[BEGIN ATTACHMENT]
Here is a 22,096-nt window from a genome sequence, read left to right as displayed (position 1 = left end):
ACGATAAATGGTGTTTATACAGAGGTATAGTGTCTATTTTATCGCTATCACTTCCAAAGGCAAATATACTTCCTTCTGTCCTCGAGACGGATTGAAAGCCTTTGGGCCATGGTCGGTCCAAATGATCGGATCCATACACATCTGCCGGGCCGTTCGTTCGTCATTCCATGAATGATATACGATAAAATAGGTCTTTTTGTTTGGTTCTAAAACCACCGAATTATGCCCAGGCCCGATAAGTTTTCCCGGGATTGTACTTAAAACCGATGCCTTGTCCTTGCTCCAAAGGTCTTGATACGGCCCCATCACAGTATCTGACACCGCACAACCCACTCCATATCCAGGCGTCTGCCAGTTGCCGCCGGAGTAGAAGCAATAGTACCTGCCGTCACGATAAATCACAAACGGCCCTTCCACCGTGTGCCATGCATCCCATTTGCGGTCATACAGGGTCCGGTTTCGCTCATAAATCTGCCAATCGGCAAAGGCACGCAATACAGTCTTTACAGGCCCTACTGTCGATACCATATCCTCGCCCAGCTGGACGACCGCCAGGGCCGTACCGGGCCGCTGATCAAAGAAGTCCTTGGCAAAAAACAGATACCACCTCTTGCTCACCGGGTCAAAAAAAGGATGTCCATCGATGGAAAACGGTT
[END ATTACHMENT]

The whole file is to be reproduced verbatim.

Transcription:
Here is a 22,096-nt window from a genome sequence, read left to right as displayed (position 1 = left end):
ACGATAAATGGTGTTTATACAGAGGTATAGTGTCTATTTTATCGCTATCACTTCCAAAGGCAAATATACTTCCTTCTGTCCTCGAGACGGATTGAAAGCCTTTGGGCCATGGTCGGTCCAAATGATCGGATCCATACACATCTGCCGGGCCGTTCGTTCGTCATTCCATGAATGATATACGATAAAATAGGTCTTTTTGTTTGGTTCTAAAACCACCGAATTATGCCCAGGCCCGATAAGTTTTCCCGGGATTGTACTTAAAACCGATGCCTTGTCCTTGCTCCAAAGGTCTTGATACGGCCCCATCACAGTATCTGACACCGCACAACCCACTCCATATCCAGGCGTCTGCCAGTTGCCGCCGGAGTAGAAGCAATAGTACCTGCCGTCACGATAAATCACAAACGGCCCTTCCACCGTGTGCCATGCATCCCATTTGCGGTCATACAGGGTCCGGTTTCGCTCATAAATCTGCCAATCGGCAAAGGCACGCAATACAGTCTTTACAGGCCCTACTGTCGATACCATATCCTCGCCCAGCTGGACGACCGCCAGGGCCGTACCGGGCCGCTGATCAAAGAAGTCCTTGGCAAAAAACAGATACCACCTCTTGCTCACCGGGTCAAAAAAAGGATGTCCATCGATGGAAAACGGTT